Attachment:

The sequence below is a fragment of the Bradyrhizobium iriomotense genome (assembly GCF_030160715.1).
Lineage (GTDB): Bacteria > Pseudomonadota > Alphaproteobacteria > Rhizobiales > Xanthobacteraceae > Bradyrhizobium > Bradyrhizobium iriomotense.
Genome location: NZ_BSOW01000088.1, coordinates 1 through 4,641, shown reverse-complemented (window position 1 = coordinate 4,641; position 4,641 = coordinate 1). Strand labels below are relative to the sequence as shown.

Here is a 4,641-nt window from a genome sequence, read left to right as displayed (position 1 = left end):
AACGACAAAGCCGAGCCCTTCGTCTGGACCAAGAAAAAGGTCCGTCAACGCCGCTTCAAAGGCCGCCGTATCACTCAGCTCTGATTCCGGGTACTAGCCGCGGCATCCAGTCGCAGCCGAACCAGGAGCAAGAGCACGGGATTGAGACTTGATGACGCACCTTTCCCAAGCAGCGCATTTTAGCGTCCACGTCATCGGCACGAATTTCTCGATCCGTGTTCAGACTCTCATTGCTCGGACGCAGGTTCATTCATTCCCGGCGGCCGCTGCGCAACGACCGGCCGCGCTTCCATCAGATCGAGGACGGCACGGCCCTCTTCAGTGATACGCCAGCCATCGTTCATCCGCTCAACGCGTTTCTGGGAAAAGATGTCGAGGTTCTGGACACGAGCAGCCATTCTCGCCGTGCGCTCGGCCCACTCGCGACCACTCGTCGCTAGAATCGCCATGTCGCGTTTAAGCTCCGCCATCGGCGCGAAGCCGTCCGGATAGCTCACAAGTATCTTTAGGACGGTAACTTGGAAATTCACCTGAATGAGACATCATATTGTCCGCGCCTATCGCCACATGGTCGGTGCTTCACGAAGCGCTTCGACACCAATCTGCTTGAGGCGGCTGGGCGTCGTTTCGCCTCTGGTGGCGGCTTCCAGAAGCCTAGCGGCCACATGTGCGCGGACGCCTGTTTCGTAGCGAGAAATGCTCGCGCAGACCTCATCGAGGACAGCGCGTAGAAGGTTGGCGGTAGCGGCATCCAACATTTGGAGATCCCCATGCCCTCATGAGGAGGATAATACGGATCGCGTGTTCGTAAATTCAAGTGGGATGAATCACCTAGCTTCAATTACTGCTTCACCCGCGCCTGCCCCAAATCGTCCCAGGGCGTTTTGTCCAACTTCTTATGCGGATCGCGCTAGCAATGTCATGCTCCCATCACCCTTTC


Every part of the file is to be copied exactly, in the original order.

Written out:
The sequence below is a fragment of the Bradyrhizobium iriomotense genome (assembly GCF_030160715.1).
Lineage (GTDB): Bacteria > Pseudomonadota > Alphaproteobacteria > Rhizobiales > Xanthobacteraceae > Bradyrhizobium > Bradyrhizobium iriomotense.
Genome location: NZ_BSOW01000088.1, coordinates 1 through 4,641, shown reverse-complemented (window position 1 = coordinate 4,641; position 4,641 = coordinate 1). Strand labels below are relative to the sequence as shown.

Here is a 4,641-nt window from a genome sequence, read left to right as displayed (position 1 = left end):
AACGACAAAGCCGAGCCCTTCGTCTGGACCAAGAAAAAGGTCCGTCAACGCCGCTTCAAAGGCCGCCGTATCACTCAGCTCTGATTCCGGGTACTAGCCGCGGCATCCAGTCGCAGCCGAACCAGGAGCAAGAGCACGGGATTGAGACTTGATGACGCACCTTTCCCAAGCAGCGCATTTTAGCGTCCACGTCATCGGCACGAATTTCTCGATCCGTGTTCAGACTCTCATTGCTCGGACGCAGGTTCATTCATTCCCGGCGGCCGCTGCGCAACGACCGGCCGCGCTTCCATCAGATCGAGGACGGCACGGCCCTCTTCAGTGATACGCCAGCCATCGTTCATCCGCTCAACGCGTTTCTGGGAAAAGATGTCGAGGTTCTGGACACGAGCAGCCATTCTCGCCGTGCGCTCGGCCCACTCGCGACCACTCGTCGCTAGAATCGCCATGTCGCGTTTAAGCTCCGCCATCGGCGCGAAGCCGTCCGGATAGCTCACAAGTATCTTTAGGACGGTAACTTGGAAATTCACCTGAATGAGACATCATATTGTCCGCGCCTATCGCCACATGGTCGGTGCTTCACGAAGCGCTTCGACACCAATCTGCTTGAGGCGGCTGGGCGTCGTTTCGCCTCTGGTGGCGGCTTCCAGAAGCCTAGCGGCCACATGTGCGCGGACGCCTGTTTCGTAGCGAGAAATGCTCGCGCAGACCTCATCGAGGACAGCGCGTAGAAGGTTGGCGGTAGCGGCATCCAACATTTGGAGATCCCCATGCCCTCATGAGGAGGATAATACGGATCGCGTGTTCGTAAATTCAAGTGGGATGAATCACCTAGCTTCAATTACTGCTTCACCCGCGCCTGCCCCAAATCGTCCCAGGGCGTTTTGTCCAACTTCTTATGCGGATCGCGCTAGCAATGTCATGCTCCCATCACCCTTTC